[OPE-L:1977] Re: Re: Value Form (OPE-L 1972)

Fred B. Moseley (fmoseley@mtholyoke.edu)
Fri, 24 Dec 1999 00:27:10 -0500 (EST)

I am on my way out of town for ten days, but I want to try write a quick
reply to John's comments and questions in (1974) (thanks, John). We can
discuss further when I return.

1. As I understand it, Marx assumed that skilled labor is some multiple
of simple labor, as did Ricardo before him (with many different kinds of
skilled labor and hence many different multiples). Marx did not explain
how these multiples or "reduction coefficients" are determined. Instead,
he just took them as given, again as did Ricardo. In the Critique (p.
31), Marx said: "The laws governing this reduction do not concern us

2. In the passage from vol. 1 of Capital that John quotes, Marx does not
say that these reduction coefficients are determined by market exchange.
Rather, he says that the market exchange of commodities as equivalents is
evidence that this reduction is made in some way. The reduction
coefficients are MANIFESTED in market exchange, but they are NOT
DETERMINED by market exchange. Remember that this passage is in the
context of a general discussion of "the nature of value INDEPENDENTLY OF
ITS FORM OF APPEARANCE" (p. 128, Vintage edition) (with a return to the
"form of appearance of value" in Section 3).

3. Marx briefly returned to the issue of skilled labor in presenting his
theory of surplus-value in Chapter 7. Recall that in this chapter (Sec.
2), Marx first calculates the quantity of abstract labor, in units of
labor-hours, required as a social average to produce first 10 lbs. of yarn
(30 hrs.) and then 20 lbs. of yarn (60 hrs.). All this is independent of
prices. Then assuming that the money-value-added per labor-hour is 0.5
shillings, Marx determines the price of each of these two quantities of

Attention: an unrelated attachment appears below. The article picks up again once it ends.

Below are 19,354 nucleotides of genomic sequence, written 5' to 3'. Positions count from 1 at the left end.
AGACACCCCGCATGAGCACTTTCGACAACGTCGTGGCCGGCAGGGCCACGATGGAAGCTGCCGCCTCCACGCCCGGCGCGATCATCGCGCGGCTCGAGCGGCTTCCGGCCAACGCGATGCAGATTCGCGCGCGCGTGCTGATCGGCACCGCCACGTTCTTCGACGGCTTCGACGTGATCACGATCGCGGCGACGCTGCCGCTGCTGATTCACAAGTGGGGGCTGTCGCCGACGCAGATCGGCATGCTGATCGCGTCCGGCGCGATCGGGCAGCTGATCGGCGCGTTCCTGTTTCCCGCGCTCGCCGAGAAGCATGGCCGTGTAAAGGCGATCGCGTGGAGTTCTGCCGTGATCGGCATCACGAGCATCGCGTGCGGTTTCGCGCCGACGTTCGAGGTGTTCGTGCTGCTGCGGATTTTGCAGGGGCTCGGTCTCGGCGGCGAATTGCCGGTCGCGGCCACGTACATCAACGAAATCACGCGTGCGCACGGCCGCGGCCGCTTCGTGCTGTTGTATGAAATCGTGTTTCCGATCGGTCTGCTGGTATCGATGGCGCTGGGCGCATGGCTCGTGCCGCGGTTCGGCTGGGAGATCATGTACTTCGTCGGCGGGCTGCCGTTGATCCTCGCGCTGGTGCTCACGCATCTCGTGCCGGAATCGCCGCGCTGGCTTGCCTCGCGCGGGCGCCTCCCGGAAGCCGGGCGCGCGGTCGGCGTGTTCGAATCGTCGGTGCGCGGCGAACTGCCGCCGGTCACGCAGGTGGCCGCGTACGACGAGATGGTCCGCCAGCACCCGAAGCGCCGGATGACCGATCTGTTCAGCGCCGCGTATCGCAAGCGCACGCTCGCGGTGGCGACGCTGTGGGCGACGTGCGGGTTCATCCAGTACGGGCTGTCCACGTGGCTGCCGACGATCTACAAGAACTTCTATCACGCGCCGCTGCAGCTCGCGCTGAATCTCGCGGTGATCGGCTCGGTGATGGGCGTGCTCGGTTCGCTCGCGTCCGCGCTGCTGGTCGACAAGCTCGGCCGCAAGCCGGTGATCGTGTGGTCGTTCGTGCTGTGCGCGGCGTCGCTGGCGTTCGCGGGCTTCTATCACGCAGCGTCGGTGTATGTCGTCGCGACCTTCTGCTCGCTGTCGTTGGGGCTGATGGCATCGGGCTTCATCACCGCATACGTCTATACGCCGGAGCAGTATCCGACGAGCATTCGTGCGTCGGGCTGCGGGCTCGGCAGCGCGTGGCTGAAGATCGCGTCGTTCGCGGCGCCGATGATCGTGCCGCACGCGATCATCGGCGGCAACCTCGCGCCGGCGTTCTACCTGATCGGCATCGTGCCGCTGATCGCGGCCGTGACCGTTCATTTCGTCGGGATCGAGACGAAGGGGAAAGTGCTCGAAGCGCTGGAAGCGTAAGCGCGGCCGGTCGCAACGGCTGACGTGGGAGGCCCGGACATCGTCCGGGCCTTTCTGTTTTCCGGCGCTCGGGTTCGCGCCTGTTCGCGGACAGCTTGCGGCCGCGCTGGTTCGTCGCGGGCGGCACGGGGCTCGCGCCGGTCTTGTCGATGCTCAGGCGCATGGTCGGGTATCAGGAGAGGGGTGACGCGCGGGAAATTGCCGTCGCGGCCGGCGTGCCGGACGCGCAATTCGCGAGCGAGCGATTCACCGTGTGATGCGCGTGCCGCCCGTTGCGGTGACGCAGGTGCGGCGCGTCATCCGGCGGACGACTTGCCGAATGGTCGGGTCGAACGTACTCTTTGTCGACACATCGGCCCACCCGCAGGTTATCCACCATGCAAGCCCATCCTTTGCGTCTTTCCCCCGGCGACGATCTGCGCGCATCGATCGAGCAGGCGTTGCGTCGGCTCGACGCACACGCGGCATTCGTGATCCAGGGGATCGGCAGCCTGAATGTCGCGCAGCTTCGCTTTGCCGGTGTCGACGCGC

yarn as the product of the number of labor-hours and the money-value-added
per labor-hour (i.e. P = mL).

Marx mentioned early in this section that he is assuming, for the sake of
simplicity, that spinning labor is simple labor (p. 296). He adds:
"Later it will be seen that the contrary assumption would make no

Then labor in this section, he returns to this point (pp. 304-06). Here
Marx says"

        Whatever the difference in skill there may be between the labor of
        a spinner and the labor of a jeweler, the portion of his labor by
        which the jeweler merely replaces the value of his own labor-power
        does not in any way differ in quality from the additional portion
        by which he creates surplus-value. In both cases, the surplus-
        value results only from a quantitative excess of labor, from a
        lengthening of one and the same labor process: in the one case,
        the proces of making jewels, in the other, the process of making

In other words, no matter what the reduction coefficients of skilled labor
to simple labor are, skilled labor produces surplus-value in the same way
as simple labor: by a quantitative extension of the working day beyond
necessary labor (i.e. S = m ( Lc - Ln)).

I know there is much more to discuss here and I look forward to continuing
the discussion when I return.

Happy holidays everybody and happy new millennium!
May it be a socialist millenium!


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